Fabrikker:
Kawasaki Heavy Industries
Mitsubishi Heavy Industries
Toshiba Machinery Corporation
Den japanske våbenindustri kan inddeles i tre perioder: Før og efter anden verdenskrig. Efter japanernes tabte deltagelse i anden verdenskrig, lå størstedelen af våbenindustrien i ruiner. I perioden 1967-2014 praksiserede Japan et eksportforbud mod
(1) kommunistblokkens lande,
(2) Lande omfattet af våbenembargoer i henhold til Sikkerhedsrådets resolutioner, og
(3) Lande, der involverer i eller sandsynligvis vil blive inddraget i internationale konflikter
'Emergence of Modern Japan:Kyushu, Yamaguchi', 2009
- http://www.kyuyama.jp/action/teigensyoE.pdf
Sample: Area 2. Shuseikan pioneer factory complex Kagoshima Prefecture, Kyûshû region
Handel:
Composite table of Member States that reported in 2011 to the United Nations Register of Conventional Arms. / : United Nations Disarmament Yearbook 2011: Part II. Annex I.
Ulovlig eksport af våben til Sovjetunionen.
Toshiba-Kongsberg skandalen / The Toshiba-Kongsberg scandal
Overview of Japan’s Export Controls (Third Edition) CISTEC 2012
6-5. Violation Cases
(1) Case ‘A’ (Toshiba Machinery Case)
The so-called “Toshiba Machinery Incident” disclosed by the U.S. in 1987 is a symbolic case that triggered drastic changes in Japan’s export controls. From 1982 to 1984 the Toshiba Machinery Corporation, a subsidiary of a well-known electronics giant, exported to the Soviet Union nine-axis computer controlled milling machines, applying for a license describing the products in disguise of a less sophisticated type of the products. It was illegal and a COCOM violation as well because in those days exports of such high-performance machines to the communist bloc countries were prohibited by the multilateral agreement. These high-tech machine tools were delivered and installed at the country’s Baltic Naval Shipyard with software packages developed and supplied by a Norwegian company.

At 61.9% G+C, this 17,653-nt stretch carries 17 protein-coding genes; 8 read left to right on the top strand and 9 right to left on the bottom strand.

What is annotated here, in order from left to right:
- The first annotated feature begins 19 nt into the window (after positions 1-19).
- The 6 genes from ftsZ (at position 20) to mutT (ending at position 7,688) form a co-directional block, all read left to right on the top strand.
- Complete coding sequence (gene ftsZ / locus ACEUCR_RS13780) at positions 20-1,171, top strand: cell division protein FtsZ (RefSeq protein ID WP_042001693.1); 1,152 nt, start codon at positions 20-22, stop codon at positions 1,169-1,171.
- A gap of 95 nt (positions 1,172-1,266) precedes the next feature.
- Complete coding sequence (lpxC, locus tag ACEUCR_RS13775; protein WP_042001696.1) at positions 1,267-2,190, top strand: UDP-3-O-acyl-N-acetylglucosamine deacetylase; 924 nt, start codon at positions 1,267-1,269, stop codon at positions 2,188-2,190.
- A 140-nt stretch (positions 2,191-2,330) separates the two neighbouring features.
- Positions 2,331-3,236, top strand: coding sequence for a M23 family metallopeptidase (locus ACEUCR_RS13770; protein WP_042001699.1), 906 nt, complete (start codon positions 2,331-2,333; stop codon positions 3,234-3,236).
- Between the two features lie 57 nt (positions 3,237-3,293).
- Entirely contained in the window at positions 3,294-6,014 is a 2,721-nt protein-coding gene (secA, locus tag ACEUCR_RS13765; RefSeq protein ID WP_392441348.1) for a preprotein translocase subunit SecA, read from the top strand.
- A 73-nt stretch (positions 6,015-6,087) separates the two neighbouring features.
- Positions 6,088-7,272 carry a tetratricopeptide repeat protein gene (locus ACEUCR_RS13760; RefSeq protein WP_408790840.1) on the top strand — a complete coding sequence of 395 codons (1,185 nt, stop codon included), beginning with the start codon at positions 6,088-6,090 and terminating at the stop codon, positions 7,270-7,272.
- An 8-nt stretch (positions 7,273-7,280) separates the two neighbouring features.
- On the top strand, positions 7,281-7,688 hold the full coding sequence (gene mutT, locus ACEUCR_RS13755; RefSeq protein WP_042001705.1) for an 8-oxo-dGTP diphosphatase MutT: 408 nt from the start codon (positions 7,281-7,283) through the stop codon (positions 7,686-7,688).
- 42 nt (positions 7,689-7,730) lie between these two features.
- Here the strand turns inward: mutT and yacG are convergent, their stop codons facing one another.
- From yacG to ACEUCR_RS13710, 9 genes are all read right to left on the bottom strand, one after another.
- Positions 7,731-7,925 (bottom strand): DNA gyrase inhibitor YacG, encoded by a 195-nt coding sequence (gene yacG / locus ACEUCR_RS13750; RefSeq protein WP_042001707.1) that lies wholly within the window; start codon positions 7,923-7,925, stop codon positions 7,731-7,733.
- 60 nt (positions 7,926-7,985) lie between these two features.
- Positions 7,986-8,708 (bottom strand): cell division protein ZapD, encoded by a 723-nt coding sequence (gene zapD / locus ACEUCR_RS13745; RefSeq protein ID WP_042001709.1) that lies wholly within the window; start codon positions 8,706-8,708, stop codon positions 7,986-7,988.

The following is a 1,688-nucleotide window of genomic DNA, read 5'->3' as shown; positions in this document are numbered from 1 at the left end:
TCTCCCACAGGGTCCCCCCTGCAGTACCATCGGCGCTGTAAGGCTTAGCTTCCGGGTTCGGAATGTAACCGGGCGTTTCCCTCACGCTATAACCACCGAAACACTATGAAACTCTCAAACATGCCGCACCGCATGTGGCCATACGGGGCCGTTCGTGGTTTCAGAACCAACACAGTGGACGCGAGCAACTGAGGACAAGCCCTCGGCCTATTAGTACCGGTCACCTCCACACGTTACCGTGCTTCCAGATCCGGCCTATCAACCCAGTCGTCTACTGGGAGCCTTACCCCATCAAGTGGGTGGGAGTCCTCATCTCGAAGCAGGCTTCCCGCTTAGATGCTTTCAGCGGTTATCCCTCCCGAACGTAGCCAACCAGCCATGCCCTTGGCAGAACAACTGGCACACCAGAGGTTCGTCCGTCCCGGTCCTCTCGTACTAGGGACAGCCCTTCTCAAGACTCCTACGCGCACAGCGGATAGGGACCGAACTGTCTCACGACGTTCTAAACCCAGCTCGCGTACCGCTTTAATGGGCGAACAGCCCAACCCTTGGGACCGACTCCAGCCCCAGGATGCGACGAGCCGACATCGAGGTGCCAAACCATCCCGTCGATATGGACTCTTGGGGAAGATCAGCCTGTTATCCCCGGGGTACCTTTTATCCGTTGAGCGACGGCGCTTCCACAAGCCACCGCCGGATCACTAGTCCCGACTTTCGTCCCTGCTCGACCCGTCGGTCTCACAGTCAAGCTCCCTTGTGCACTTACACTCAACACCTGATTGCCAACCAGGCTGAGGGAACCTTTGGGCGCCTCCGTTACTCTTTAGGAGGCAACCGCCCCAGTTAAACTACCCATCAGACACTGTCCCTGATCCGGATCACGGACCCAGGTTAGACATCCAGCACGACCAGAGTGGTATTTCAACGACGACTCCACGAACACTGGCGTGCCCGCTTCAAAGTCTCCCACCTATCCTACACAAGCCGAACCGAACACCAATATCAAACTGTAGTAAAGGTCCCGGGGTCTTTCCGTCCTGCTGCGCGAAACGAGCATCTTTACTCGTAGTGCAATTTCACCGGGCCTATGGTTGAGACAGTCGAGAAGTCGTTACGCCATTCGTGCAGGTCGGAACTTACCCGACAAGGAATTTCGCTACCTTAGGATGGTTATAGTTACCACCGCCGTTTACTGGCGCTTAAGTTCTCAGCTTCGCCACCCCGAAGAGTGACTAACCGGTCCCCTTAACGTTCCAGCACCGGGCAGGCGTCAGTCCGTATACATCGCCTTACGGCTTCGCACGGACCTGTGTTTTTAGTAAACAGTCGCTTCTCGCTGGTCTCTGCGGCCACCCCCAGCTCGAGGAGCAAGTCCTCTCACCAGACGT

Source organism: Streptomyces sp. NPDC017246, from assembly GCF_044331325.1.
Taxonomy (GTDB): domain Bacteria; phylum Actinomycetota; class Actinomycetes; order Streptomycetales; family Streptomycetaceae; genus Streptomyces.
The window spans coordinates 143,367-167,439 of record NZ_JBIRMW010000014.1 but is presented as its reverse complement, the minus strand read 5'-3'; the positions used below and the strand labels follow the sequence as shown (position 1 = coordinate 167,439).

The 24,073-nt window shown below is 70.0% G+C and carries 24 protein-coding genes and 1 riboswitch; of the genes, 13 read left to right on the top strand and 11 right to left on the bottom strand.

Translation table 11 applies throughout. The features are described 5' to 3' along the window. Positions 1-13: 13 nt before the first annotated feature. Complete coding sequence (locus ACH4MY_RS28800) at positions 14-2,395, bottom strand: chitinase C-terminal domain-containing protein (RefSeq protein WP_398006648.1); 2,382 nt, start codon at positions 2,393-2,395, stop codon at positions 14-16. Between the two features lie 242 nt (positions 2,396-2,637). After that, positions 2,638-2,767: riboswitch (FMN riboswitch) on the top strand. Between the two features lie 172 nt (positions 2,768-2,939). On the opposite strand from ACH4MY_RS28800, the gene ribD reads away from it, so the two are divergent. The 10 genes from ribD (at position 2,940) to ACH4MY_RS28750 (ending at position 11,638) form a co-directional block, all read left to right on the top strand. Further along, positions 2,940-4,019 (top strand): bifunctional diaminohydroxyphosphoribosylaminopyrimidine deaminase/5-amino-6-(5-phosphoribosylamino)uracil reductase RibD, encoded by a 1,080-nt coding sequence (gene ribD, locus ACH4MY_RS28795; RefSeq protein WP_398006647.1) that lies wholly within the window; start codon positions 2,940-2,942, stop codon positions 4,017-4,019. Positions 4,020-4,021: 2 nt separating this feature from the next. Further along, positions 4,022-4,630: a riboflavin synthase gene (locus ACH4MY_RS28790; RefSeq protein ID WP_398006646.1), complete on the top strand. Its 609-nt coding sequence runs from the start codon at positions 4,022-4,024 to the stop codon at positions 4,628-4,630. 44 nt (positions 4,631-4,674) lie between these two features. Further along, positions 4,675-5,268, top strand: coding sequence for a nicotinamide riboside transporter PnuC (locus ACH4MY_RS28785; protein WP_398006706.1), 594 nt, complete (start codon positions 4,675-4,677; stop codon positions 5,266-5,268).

Norske våpen på avveie: en oversikt over norske eksportkontroll-skandaler siden 1987. / : Alexander Harang.
- Oslo: Norges fredslag, 2011.
Stillle propell i storpolitisk storm: KV/Toshiba-saken og dens bakgrunn. / : Olav Wicken - Oslo: Institutt for forsvarssludier, 1988. ; Forsvarsstudier 1/1988)
Eksport af våben til ...
Import af våben, ifølge SIPRIs Arms Transfers Database, fra Australien, Danmark, Frankrig, Italien, Norge, Schweiz, Storbritannien, Sverige, Tyskland og USA.
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Litteratur

The SIPRI top 100 arms-producing and military services companies, 2014. / : Aude Fleurant et al. SIPRI, 2015.
Justitsministeriets våbenudførselstilladelser i 2009. I: Udenrigsministeriet: Udførsel af våben og produkter med dobbelt anvendelse fra Danmark for 2009. 2010. - 100 s. .
Small Arms Transfers: Importing States. / : Small Arms Survey Research Notes, Number 12, 2011.
- http://www.smallarmssurvey.org/fileadmin/docs/H-Research_Notes/SAS-Research-Note-12.pdf